On the way to pick up a take-out lunch from my neighborhood diner yesterday, the warm sunny day found me with the sunroof open and the windows down. I came across a field that had freshly cut and baled hay in it – the old style small bales. The aroma of the hay took me back to my teenage years, when my buddies and I helped nearby farmers as they would bring in hay for their cattle. My usual job was to stack hay bales on a wagon pulled by a tractor – sometimes tossing them from the field, sometimes stacking them on the wagon. Hard work, but good exercise and fun for a bunch of teenagers.
My instantaneous trip down memory lane was shattered when I rounded the corner and saw one man, driving a tractor pulling a machine that picked up the bales, stacked them in neat rows, and when a row was complete lifting the whole thing onto a trailer. The work was quicker, neater, and in the long run more economically advantageous for the farmer.
On the way back from the diner, going down the same road, but on the other side, I saw an elderly gentleman driving a tractor cutting a small field around his house – but with an identical International Harvester tractor and mower to that I used in the early 70s. Now, the tractor I used then was old – that made this one really ancient. But it seemed to be doing the job just fine, and the farmer was moving right along in his work.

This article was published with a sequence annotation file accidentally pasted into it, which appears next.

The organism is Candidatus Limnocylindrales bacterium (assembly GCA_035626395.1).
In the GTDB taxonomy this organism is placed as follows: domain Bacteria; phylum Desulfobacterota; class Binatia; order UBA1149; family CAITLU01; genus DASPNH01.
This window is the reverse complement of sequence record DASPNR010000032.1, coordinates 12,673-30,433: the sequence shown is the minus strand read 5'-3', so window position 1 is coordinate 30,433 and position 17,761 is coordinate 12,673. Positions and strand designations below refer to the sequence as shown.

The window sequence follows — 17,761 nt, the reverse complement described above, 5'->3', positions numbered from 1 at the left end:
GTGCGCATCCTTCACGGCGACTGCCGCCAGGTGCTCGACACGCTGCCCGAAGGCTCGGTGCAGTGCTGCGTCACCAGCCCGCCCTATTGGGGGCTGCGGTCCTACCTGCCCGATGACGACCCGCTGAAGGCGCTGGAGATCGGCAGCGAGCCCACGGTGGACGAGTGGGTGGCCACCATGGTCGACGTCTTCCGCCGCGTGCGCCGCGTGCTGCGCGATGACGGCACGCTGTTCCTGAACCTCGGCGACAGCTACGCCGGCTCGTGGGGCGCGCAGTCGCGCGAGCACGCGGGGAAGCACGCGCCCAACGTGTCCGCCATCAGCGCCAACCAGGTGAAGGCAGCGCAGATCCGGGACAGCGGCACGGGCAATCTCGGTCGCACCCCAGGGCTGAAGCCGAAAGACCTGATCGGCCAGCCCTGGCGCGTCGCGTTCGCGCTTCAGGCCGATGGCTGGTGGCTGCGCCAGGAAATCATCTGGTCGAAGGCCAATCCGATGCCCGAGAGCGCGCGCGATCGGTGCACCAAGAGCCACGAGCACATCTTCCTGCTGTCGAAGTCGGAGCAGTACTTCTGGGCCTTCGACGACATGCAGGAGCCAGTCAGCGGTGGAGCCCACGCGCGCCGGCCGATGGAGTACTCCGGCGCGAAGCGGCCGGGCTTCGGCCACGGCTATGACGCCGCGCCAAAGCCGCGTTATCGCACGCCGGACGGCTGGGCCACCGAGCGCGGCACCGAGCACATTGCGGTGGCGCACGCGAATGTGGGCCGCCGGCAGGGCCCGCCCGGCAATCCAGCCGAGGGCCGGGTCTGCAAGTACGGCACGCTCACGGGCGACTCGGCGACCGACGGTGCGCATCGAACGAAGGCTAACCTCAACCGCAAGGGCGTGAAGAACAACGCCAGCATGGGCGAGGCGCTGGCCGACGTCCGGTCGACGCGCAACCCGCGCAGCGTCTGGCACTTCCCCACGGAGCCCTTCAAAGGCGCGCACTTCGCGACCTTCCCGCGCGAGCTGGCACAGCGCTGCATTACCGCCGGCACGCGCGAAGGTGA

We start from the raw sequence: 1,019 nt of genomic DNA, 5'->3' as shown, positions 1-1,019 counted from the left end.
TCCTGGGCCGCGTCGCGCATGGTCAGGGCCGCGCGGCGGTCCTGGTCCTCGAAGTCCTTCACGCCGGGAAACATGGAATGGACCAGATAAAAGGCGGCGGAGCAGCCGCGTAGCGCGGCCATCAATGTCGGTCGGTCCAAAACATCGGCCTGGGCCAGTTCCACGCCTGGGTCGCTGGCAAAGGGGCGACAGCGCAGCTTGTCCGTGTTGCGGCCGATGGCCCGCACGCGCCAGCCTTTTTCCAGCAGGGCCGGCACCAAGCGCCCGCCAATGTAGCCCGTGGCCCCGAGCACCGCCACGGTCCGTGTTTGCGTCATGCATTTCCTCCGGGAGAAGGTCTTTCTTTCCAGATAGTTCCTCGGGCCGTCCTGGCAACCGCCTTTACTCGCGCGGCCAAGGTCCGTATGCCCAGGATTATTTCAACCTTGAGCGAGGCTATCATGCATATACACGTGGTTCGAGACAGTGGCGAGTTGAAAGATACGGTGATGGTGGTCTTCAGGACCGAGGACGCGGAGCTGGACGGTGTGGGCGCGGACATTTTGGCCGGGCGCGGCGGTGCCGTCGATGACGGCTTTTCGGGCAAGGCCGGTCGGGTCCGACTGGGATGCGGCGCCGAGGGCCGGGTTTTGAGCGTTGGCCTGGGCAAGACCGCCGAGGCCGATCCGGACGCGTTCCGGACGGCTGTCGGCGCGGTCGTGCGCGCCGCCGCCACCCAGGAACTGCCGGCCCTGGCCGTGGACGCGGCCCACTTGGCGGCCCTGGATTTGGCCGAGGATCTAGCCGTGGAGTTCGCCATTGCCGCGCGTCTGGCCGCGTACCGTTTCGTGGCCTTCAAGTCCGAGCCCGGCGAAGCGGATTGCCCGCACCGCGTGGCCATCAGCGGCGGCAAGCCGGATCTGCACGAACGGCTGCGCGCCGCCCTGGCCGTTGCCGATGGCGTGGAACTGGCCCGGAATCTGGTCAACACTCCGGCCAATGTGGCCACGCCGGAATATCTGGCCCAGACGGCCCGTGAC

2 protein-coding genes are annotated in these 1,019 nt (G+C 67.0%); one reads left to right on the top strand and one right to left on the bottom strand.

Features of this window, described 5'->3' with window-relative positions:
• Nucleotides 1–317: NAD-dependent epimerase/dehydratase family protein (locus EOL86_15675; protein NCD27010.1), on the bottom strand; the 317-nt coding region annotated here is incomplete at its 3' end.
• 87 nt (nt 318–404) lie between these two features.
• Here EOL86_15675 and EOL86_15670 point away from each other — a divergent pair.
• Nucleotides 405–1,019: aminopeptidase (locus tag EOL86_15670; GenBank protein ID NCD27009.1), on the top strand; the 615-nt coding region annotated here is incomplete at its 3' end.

The more things change, the more they stay the same.
The season and needs of both farmers dictated their actions. Each was using tools at his disposal to accomplish a task. Each was satisfied that they were doing the right thing, and they achieved their desired result.
Change, even as regular as the seasonal changes (at least in NC) is a constant. I’ve been a student and practitioner of change for a long time. One of the best resources for understanding change is William Bridges’ Managing Transitions.
Don’t let the title fool you: the first sentence explains the premise of the rest of the book: It isn’t the changes that do you in; it’s the transitions. Bridges sees change as situational – the new job, new boss, new policy. Transition is the psychological process people go through to come to terms with the new situation.
I think Bridges would translate the old French saying above to: There can be any number of changes, but unless there are transitions, nothing will be different when the dust clears.
Situational change hinges on the new thing, but psychological transition depends on letting go of the old reality and the old identity you had before the change took place. Nothing so undermines organizational change as the failure to think through who will have to let go of what when change occurs.
Got Change, anyone?